In this Book
- Whiskey Breakfast: My Swedish Family, My American Life
- Published by: University of Minnesota Press
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Chicago in the 1920s: Clark Street was the city’s last Swedetown, a narrow corridor of weather-beaten storefronts, coal yards, and taverns running along the north side of the city and the locus of Swedish community life in Chicago during the first half of the twentieth century. It represented a way station for a generation of working-class immigrants escaping the hardships of the old country for the promise of a brighter new day in a halfway house of sorts, perched between the old and new lands. For Richard C. Lindberg, whose Swedish immigrant parents and grandparents settled there, it was also the staging ground for an intensely personal, multigenerational, coming-of-age drama based on the struggles of two disparate families—their dreams and their depravities, their victories and their failures.
Whiskey Breakfast is Lindberg’s captivating tale of life as a first-generation baby-boomer Swedish American, caught between the customs of a land he had never been to and the desire to conform and fit into a troubled existence, tragically scarred by alcoholism, divorce, and peer abuse. But it is also a powerful and intimate portrait of his immigrant ancestors, and especially of his father, Oscar—a contractor and master builder who helped develop Chicago’s post–World War II suburbs. A paradoxical man, known to some as a socialist, an anarchist, and a serious drinker, Oscar would carry with him to the grave a sixty-two-year-old family secret, a secret that for Lindberg lies at the very heart of the great Swedish unrest that drove his father and countless other men and women out of Sweden and onward to America.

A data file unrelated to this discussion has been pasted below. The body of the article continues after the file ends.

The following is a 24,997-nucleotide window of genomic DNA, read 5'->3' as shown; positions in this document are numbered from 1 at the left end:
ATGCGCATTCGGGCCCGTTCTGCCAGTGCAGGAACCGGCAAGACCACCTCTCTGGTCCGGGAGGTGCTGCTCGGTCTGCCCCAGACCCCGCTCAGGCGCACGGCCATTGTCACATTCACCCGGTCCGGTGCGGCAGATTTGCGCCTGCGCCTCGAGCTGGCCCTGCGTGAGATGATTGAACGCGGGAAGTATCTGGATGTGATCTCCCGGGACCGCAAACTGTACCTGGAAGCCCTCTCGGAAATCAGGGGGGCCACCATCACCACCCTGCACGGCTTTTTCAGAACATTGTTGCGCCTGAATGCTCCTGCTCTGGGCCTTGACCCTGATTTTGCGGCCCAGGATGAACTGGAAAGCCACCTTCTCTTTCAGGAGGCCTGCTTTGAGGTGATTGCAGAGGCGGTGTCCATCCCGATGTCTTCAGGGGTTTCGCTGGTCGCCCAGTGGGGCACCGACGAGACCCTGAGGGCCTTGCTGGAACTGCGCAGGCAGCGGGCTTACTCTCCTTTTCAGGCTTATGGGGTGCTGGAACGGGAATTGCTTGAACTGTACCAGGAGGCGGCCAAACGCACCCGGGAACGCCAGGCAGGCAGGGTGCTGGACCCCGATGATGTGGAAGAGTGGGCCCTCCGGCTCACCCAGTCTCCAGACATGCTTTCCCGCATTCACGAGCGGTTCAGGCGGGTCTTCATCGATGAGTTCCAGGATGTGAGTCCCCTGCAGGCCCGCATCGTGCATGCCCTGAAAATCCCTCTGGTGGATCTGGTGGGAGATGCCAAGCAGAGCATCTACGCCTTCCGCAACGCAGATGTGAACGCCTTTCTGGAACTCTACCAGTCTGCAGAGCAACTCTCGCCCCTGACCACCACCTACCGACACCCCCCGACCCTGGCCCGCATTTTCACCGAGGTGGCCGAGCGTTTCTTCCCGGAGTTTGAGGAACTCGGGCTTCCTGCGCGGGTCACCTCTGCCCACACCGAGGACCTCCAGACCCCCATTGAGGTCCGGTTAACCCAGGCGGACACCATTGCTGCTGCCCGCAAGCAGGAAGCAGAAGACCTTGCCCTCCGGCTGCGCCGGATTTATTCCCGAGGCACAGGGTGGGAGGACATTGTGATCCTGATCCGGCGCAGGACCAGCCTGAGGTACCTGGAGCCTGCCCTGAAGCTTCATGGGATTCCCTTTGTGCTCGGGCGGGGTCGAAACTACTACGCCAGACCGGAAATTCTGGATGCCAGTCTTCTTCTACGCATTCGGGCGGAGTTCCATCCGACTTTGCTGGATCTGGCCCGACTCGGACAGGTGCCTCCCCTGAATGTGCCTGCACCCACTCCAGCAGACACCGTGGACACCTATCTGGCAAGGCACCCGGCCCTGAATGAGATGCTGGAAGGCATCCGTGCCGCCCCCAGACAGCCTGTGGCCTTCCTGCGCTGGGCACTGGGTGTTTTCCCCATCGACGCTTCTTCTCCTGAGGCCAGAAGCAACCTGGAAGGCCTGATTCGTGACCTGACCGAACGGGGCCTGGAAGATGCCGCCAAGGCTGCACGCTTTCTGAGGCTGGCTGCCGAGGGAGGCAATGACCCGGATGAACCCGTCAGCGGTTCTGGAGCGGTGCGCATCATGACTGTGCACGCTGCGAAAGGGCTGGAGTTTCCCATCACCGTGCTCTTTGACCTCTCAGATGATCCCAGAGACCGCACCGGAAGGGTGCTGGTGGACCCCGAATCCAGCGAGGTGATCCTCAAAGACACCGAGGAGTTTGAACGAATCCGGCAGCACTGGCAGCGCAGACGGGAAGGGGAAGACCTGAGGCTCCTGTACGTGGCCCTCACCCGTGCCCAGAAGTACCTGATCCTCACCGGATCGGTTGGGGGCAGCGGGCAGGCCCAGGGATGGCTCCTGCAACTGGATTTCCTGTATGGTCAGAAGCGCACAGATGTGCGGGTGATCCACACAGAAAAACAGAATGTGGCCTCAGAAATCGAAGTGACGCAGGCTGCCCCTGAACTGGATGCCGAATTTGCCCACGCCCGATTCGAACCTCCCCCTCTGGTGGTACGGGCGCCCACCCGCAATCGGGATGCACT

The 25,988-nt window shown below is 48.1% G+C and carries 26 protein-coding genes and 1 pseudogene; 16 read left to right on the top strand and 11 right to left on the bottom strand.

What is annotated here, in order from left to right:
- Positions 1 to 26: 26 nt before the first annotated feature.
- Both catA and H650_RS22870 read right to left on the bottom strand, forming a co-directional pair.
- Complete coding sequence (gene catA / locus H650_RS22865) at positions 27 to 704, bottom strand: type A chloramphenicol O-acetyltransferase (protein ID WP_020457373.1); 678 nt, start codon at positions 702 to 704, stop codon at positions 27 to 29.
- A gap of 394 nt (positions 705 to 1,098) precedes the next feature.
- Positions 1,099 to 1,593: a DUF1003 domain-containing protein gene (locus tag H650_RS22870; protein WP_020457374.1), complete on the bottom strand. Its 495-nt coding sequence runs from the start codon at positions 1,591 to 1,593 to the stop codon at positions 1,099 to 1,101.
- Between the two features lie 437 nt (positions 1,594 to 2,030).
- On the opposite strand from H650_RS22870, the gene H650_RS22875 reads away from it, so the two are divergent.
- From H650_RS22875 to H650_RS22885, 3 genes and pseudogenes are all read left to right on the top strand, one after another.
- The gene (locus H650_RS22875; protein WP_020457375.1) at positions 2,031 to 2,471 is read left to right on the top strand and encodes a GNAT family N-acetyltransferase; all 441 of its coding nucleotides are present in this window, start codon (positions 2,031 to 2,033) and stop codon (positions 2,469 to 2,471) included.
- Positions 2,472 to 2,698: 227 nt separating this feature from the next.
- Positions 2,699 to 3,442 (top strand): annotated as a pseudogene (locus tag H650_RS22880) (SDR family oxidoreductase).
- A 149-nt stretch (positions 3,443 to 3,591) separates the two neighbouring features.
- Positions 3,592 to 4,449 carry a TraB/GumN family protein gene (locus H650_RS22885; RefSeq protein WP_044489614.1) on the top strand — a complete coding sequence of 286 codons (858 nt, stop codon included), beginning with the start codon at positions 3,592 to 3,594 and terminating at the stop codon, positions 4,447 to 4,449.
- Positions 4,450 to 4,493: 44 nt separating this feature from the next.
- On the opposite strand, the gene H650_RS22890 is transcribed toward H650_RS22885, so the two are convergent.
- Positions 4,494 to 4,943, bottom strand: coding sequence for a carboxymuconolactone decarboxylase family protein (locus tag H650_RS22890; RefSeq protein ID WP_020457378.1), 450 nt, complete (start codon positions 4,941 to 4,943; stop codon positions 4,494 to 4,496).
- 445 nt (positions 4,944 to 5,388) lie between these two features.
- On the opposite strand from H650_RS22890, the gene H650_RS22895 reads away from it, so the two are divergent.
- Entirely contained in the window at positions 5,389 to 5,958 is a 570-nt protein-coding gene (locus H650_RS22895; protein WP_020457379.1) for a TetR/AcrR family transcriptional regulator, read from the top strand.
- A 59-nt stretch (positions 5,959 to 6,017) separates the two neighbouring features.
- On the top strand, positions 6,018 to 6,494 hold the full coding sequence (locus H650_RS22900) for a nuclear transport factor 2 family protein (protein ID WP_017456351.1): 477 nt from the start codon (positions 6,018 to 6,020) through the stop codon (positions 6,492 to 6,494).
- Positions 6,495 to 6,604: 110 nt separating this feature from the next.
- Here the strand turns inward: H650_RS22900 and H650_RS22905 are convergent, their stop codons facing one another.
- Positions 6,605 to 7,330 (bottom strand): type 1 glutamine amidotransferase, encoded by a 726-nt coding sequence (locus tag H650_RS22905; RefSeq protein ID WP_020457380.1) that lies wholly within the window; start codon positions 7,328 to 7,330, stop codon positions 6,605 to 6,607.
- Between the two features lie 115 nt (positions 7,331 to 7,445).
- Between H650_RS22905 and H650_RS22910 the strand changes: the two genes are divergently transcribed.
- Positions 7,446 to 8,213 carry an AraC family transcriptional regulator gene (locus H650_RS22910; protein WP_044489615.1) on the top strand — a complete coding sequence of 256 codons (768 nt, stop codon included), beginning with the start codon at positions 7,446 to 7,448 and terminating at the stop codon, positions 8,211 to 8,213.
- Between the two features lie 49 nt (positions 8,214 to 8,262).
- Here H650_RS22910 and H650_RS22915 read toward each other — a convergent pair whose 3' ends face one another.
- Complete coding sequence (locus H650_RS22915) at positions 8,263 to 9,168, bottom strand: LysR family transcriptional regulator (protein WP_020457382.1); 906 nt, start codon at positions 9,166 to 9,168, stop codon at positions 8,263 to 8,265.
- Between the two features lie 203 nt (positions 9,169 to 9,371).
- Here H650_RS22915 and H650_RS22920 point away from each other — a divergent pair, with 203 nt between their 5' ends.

Masterfully blending autobiography with immigrant history, Whiskey Breakfast surrounds Lindberg’s family story with Swedish cultural history and politics, as well as remarkable Chicago history and how Clark Street and Swedetown became, and in many ways remain, a center of Swedish immigrants’ social and cultural life. Far from a eulogy for an idealized past, Lindberg has crafted a moving and sobering memoir of a young man’s struggle to come to terms with his father and himself, his immigrant heritage, and his native home.